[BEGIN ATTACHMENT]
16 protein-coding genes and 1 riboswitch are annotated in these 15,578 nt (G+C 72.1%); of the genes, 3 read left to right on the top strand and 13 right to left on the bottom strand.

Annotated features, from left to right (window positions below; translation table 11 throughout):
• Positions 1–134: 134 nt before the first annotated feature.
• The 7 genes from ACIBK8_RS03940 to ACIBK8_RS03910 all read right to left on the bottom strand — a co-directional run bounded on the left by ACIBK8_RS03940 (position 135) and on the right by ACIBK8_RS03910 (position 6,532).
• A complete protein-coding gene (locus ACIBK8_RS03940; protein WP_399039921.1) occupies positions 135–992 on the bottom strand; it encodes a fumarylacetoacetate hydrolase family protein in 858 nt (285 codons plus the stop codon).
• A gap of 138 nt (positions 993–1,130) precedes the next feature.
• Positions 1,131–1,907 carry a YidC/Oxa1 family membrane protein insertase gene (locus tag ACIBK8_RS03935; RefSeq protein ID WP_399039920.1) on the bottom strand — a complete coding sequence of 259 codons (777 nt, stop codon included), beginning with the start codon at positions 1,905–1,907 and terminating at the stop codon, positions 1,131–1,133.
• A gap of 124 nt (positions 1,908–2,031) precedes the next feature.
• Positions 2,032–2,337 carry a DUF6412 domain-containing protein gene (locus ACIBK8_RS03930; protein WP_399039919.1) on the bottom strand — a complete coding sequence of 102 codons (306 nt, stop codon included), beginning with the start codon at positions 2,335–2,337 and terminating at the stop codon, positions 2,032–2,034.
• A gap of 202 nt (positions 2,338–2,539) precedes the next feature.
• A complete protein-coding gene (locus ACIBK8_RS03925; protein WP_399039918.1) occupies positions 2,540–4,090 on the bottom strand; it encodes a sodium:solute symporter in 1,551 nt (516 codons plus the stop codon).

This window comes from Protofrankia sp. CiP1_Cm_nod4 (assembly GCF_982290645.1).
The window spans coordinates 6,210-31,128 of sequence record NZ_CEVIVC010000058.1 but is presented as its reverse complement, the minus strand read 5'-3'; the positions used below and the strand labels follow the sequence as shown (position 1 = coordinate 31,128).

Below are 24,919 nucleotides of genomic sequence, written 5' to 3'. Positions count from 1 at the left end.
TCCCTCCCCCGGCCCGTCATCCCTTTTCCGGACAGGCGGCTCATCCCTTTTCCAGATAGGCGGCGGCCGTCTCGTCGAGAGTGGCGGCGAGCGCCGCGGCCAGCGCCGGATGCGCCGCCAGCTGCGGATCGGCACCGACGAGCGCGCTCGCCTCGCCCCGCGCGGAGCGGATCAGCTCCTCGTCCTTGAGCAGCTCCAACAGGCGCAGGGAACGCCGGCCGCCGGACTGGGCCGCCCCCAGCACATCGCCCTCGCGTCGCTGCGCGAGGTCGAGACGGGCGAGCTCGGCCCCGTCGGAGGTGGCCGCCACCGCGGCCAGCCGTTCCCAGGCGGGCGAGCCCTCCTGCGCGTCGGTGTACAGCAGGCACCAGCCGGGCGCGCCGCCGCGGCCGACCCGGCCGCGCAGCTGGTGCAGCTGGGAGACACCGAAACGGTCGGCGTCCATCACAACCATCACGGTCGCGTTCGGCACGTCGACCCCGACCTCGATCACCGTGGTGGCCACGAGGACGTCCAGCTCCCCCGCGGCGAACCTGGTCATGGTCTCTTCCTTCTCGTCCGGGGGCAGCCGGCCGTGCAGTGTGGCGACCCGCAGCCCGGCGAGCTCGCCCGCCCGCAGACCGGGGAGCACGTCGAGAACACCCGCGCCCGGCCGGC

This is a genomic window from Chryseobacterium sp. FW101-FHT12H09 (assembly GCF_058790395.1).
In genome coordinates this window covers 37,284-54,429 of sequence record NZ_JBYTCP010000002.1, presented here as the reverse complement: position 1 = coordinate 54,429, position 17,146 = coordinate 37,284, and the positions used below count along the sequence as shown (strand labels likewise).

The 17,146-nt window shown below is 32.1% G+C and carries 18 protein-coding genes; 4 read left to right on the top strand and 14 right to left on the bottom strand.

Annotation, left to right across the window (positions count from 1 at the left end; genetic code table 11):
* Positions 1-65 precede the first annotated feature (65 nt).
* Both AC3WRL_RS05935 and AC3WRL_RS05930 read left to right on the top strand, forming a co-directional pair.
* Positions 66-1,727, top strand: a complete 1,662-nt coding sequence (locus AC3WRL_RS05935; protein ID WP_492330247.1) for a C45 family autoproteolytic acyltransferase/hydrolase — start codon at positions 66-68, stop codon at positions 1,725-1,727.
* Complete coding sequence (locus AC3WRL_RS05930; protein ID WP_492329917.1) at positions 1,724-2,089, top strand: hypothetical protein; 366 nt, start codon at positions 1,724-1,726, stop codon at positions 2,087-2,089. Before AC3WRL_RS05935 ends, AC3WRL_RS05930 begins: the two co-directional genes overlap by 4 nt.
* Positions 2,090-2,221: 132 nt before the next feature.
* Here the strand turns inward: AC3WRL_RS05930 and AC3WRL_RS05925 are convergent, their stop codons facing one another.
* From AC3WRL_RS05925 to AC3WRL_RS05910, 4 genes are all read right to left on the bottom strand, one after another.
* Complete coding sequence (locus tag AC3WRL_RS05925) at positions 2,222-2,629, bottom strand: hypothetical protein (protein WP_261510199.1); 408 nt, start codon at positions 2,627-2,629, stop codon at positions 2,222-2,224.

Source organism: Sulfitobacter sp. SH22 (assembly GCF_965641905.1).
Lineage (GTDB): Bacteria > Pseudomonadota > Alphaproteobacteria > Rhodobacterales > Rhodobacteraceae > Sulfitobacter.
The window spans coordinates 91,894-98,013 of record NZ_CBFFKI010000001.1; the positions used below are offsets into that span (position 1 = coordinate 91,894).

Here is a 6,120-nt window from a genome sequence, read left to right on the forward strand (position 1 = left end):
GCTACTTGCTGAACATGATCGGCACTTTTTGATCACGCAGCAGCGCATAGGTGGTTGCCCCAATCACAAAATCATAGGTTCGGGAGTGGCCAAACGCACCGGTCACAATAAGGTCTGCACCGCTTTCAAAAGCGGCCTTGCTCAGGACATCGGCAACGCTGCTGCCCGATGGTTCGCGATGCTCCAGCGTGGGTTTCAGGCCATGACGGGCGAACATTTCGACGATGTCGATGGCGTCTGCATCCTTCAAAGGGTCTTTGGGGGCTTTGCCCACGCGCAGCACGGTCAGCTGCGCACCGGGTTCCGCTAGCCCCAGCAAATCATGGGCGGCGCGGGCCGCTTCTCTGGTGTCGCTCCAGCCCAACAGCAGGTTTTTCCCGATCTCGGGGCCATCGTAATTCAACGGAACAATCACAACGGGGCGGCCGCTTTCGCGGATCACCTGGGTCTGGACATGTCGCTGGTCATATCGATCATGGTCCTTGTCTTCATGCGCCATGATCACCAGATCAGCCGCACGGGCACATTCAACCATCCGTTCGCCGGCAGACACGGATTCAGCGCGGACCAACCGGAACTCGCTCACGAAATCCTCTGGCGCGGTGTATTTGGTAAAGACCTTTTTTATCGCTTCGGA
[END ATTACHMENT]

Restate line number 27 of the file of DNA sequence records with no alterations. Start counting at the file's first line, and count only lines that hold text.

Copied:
* Complete coding sequence (locus tag AC3WRL_RS05925) at positions 2,222-2,629, bottom strand: hypothetical protein (protein WP_261510199.1); 408 nt, start codon at positions 2,627-2,629, stop codon at positions 2,222-2,224.